Agencies

[Federal Register Volume 73, Number 157 (Wednesday, August 13, 2008)]
[Notices]
[Pages 47230-47231]
From the Federal Register Online via the Government Printing Office [www.gpo.gov]
[FR Doc No: E8-18690]


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DEPARTMENT OF THE INTERIOR

National Park Service


Notice of Inventory Completion: Kingman Museum, Incorporated, 
Battle Creek, MI

AGENCY: National Park Service, Interior.

ACTION: Notice.

-----------------------------------------------------------------------

    Notice is here given in accordance with the Native American Graves 
Protection and Repatriation Act (NAGPRA), 25 U.S.C. 3003, of the 
completion of an inventory of human remains in the possession of the 
Kingman Museum, Incorporated, Battle Creek, MI. The human remains were 
removed from Muskegon County, MI.
    This notice is published as part of the National Park Service's 
administrative responsibilities under NAGPRA, 25 U.S.C. 3003 (d)(3). 
The determinations in this notice are the sole responsibility of the 
museum, institution, or Federal agency that has control of the Native 
American human remains. The National Park Service is not responsible 
for the determinations in this notice.
    A detailed assessment of the human remains was made by Kingman 
Museum, Incorporated professional staff in consultation with 
representatives from the Michigan Anishnaabek Cultural Preservation and 
Repatriation Alliance (MACPRA), a non-federally recognized Indian 
group. The Kingman Museum, Incorporated professional staff also 
consulted with representatives of the Grand Traverse Band of Ottawa and

[[Page 47231]]

Chippewa Indians, Michigan; Little River Band of Ottawa Indians, 
Michigan; Little Traverse Bay Bands of Odawa Indians, Michigan; Pokagon 
Band of Potawatomi Indians, Michigan and Indiana; and Saginaw Chippewa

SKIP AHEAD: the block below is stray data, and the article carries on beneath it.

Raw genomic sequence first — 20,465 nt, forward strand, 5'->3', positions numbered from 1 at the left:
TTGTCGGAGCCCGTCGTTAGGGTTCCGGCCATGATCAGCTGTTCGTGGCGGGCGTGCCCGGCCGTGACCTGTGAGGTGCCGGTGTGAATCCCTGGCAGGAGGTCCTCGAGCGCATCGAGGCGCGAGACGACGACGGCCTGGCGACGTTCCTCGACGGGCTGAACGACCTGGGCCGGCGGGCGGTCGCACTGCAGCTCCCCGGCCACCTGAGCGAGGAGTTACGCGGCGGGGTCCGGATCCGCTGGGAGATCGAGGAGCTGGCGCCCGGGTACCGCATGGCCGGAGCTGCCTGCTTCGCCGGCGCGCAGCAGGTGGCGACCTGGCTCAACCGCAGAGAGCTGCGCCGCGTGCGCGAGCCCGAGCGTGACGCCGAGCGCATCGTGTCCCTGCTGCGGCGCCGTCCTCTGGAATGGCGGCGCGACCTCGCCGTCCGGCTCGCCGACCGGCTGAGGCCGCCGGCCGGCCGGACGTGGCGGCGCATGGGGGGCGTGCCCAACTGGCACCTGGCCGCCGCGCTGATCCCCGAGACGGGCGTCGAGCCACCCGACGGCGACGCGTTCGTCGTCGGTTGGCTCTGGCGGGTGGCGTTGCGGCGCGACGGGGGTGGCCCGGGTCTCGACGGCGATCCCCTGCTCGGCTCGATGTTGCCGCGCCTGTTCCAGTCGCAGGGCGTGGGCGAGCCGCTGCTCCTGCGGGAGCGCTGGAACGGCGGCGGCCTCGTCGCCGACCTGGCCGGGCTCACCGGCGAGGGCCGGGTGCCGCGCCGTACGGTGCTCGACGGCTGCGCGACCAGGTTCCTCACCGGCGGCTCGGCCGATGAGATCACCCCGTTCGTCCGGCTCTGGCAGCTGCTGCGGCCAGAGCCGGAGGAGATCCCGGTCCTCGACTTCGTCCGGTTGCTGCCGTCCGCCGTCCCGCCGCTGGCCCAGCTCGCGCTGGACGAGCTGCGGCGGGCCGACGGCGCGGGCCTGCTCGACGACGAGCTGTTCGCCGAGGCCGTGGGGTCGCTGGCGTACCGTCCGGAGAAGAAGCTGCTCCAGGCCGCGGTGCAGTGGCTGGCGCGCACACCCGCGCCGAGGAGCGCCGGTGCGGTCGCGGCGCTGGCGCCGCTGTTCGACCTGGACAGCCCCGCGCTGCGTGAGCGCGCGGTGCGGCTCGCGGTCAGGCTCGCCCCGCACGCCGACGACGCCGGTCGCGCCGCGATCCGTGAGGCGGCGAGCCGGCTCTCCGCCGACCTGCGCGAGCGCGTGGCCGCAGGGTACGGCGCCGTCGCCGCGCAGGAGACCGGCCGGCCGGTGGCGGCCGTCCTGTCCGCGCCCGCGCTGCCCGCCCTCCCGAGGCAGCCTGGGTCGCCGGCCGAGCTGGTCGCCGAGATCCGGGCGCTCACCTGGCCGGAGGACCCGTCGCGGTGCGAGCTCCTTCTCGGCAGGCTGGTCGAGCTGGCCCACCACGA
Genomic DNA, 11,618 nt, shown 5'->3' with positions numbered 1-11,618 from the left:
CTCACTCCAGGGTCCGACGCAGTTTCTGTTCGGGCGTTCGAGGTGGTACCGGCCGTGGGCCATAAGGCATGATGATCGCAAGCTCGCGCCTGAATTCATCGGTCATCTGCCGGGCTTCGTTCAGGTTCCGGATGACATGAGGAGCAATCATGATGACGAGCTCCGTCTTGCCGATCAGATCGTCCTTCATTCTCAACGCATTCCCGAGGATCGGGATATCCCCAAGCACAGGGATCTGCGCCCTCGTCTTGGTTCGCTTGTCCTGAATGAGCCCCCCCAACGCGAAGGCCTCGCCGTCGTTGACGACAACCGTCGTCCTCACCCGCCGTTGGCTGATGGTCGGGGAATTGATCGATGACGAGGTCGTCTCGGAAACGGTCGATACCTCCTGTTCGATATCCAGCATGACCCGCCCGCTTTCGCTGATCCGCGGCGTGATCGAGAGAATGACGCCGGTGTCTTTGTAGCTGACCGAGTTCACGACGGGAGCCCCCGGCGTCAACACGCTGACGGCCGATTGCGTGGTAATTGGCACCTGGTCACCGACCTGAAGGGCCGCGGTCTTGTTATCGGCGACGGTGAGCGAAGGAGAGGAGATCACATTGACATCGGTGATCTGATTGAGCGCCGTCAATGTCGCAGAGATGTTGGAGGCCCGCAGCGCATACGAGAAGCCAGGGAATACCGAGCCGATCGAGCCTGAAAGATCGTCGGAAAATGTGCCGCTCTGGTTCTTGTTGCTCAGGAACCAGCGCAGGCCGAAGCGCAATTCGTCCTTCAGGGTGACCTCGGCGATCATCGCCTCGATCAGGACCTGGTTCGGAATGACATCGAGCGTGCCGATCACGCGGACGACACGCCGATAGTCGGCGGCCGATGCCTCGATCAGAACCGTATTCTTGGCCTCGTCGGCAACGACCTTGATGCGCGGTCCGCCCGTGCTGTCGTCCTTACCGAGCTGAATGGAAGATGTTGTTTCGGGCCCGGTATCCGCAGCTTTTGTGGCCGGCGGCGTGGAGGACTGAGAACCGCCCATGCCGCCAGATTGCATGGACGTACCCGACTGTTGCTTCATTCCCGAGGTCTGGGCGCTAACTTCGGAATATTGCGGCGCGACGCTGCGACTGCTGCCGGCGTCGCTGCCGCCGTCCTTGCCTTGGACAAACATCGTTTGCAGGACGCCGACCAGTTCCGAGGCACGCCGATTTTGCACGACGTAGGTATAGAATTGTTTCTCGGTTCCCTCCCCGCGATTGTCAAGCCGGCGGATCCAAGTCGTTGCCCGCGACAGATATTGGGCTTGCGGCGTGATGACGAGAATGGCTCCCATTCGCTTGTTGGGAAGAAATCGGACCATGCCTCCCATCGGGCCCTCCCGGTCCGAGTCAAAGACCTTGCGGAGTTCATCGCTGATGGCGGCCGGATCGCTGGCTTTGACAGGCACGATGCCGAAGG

Indian Tribe of Michigan.
    In 1918, human remains representing a minimum of four individuals 
were removed from a sand mound near Muskegon, Muskegon County, MI, by 
J. Howard Baker, Mrs. Blanche McFarland, and Lewis Kelly. The human 
remains were donated to the Battle Creek Public Schools prior to 1997. 
In 2006, Battle Creek Public Schools transferred the human remains to 
the newly formed Kingman Museum, Incorporated, a 501(c)3 charitable 
organization. No known individuals were identified. No associated 
funerary objects are present.
    A handwritten piece of paper found with the human remains gives 
information on the excavation. The mound measured 14 inches by 25 
inches and stood about 3 feet above ground level. The human remains 
were found in a sitting position. While as many as eight individuals 
may have originally been in the mound, only four individuals were 
collected. Funerary objects may also have been collected, but were not 
given to the museum.
    The human remains were documented by Janet Gardner and Robert 
Anemone, Department of Anthropology, Western Michigan University. The 
documentation concluded that the physical characteristics of the human 
remains and the details of the burial context are indicative of a 
Native American population. However, a relationship of shared group 
identity between the human remains and a present-day Indian Tribe could 
not be reasonably determined.
    Officials of Kingman Museum, Incorporated have determined that, 
pursuant to 25 U.S.C. 3001 (9-10), the human remains described above 
represent the physical remains of four individuals of Native American 
ancestry. Officials of Kingman Museum, Incorporated also have 
determined that, pursuant to 25 U.S.C. 3001 (2), a relationship of 
shared group identity cannot be reasonably traced between the Native 
American human remains and any present-day Indian Tribe.
    The Native American Graves Protection and Repatriation Review 
Committee (Review Committee) is responsible for recommending specific 
actions for disposition of culturally unidentifiable human remains. In 
2008, Kingman Museum, Incorporated requested that the Review Committee